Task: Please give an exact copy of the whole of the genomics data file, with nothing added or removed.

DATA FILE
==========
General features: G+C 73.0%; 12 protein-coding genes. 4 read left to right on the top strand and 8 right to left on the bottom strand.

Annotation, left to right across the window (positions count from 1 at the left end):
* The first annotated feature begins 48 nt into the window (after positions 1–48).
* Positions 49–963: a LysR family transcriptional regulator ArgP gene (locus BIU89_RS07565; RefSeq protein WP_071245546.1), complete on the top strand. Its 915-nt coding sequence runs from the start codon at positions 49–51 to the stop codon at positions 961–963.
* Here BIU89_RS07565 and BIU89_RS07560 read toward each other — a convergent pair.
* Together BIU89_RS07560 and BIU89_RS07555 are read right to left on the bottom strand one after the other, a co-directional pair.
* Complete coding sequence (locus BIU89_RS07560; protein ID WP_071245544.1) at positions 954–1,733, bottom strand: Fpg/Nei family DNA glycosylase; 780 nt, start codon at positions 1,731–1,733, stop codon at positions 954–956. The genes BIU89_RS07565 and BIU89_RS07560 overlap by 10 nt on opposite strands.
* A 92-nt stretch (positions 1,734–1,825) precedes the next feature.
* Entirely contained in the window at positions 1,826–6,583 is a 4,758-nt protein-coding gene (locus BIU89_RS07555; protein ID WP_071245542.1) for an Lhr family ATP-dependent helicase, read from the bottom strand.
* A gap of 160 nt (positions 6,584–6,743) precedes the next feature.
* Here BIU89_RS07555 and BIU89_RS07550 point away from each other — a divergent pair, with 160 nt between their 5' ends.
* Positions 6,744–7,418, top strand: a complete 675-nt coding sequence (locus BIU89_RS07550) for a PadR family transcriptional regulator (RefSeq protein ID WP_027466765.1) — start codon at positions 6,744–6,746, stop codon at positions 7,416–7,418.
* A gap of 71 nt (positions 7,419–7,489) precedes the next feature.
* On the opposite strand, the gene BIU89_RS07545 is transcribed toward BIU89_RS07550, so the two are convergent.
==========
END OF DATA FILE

General features: G+C 73.0%; 12 protein-coding genes. 4 read left to right on the top strand and 8 right to left on the bottom strand.

Annotation, left to right across the window (positions count from 1 at the left end):
* The first annotated feature begins 48 nt into the window (after positions 1–48).
* Positions 49–963: a LysR family transcriptional regulator ArgP gene (locus BIU89_RS07565; RefSeq protein WP_071245546.1), complete on the top strand. Its 915-nt coding sequence runs from the start codon at positions 49–51 to the stop codon at positions 961–963.
* Here BIU89_RS07565 and BIU89_RS07560 read toward each other — a convergent pair.
* Together BIU89_RS07560 and BIU89_RS07555 are read right to left on the bottom strand one after the other, a co-directional pair.
* Complete coding sequence (locus BIU89_RS07560; protein ID WP_071245544.1) at positions 954–1,733, bottom strand: Fpg/Nei family DNA glycosylase; 780 nt, start codon at positions 1,731–1,733, stop codon at positions 954–956. The genes BIU89_RS07565 and BIU89_RS07560 overlap by 10 nt on opposite strands.
* A 92-nt stretch (positions 1,734–1,825) precedes the next feature.
* Entirely contained in the window at positions 1,826–6,583 is a 4,758-nt protein-coding gene (locus BIU89_RS07555; protein ID WP_071245542.1) for an Lhr family ATP-dependent helicase, read from the bottom strand.
* A gap of 160 nt (positions 6,584–6,743) precedes the next feature.
* Here BIU89_RS07555 and BIU89_RS07550 point away from each other — a divergent pair, with 160 nt between their 5' ends.
* Positions 6,744–7,418, top strand: a complete 675-nt coding sequence (locus BIU89_RS07550) for a PadR family transcriptional regulator (RefSeq protein ID WP_027466765.1) — start codon at positions 6,744–6,746, stop codon at positions 7,416–7,418.
* A gap of 71 nt (positions 7,419–7,489) precedes the next feature.
* On the opposite strand, the gene BIU89_RS07545 is transcribed toward BIU89_RS07550, so the two are convergent.